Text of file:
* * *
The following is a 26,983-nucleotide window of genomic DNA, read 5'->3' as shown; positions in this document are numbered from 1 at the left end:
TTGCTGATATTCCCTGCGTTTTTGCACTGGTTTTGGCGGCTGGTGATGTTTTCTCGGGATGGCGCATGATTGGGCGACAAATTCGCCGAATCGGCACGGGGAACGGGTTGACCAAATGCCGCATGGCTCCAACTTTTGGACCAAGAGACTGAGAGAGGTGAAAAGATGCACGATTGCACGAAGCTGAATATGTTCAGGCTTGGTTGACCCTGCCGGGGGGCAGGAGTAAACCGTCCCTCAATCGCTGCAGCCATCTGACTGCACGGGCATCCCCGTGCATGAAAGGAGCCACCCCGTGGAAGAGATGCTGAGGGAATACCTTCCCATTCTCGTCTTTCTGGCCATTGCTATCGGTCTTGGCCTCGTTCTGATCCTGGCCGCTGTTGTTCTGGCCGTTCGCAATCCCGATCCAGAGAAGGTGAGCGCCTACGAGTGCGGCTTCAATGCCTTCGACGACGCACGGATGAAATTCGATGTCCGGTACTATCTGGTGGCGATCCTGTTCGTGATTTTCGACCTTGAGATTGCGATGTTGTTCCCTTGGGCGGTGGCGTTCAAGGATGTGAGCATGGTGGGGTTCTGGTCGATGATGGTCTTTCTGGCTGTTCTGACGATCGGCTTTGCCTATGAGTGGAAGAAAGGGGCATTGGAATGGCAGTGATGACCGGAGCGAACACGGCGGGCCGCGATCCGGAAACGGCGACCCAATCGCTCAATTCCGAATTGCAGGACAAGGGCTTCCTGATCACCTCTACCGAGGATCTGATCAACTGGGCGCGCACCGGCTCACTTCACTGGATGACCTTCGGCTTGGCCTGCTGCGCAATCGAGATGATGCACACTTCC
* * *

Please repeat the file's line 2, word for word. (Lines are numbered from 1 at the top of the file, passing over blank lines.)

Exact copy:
TTGCTGATATTCCCTGCGTTTTTGCACTGGTTTTGGCGGCTGGTGATGTTTTCTCGGGATGGCGCATGATTGGGCGACAAATTCGCCGAATCGGCACGGGGAACGGGTTGACCAAATGCCGCATGGCTCCAACTTTTGGACCAAGAGACTGAGAGAGGTGAAAAGATGCACGATTGCACGAAGCTGAATATGTTCAGGCTTGGTTGACCCTGCCGGGGGGCAGGAGTAAACCGTCCCTCAATCGCTGCAGCCATCTGACTGCACGGGCATCCCCGTGCATGAAAGGAGCCACCCCGTGGAAGAGATGCTGAGGGAATACCTTCCCATTCTCGTCTTTCTGGCCATTGCTATCGGTCTTGGCCTCGTTCTGATCCTGGCCGCTGTTGTTCTGGCCGTTCGCAATCCCGATCCAGAGAAGGTGAGCGCCTACGAGTGCGGCTTCAATGCCTTCGACGACGCACGGATGAAATTCGATGTCCGGTACTATCTGGTGGCGATCCTGTTCGTGATTTTCGACCTTGAGATTGCGATGTTGTTCCCTTGGGCGGTGGCGTTCAAGGATGTGAGCATGGTGGGGTTCTGGTCGATGATGGTCTTTCTGGCTGTTCTGACGATCGGCTTTGCCTATGAGTGGAAGAAAGGGGCATTGGAATGGCAGTGATGACCGGAGCGAACACGGCGGGCCGCGATCCGGAAACGGCGACCCAATCGCTCAATTCCGAATTGCAGGACAAGGGCTTCCTGATCACCTCTACCGAGGATCTGATCAACTGGGCGCGCACCGGCTCACTTCACTGGATGACCTTCGGCTTGGCCTGCTGCGCAATCGAGATGATGCACACTTCC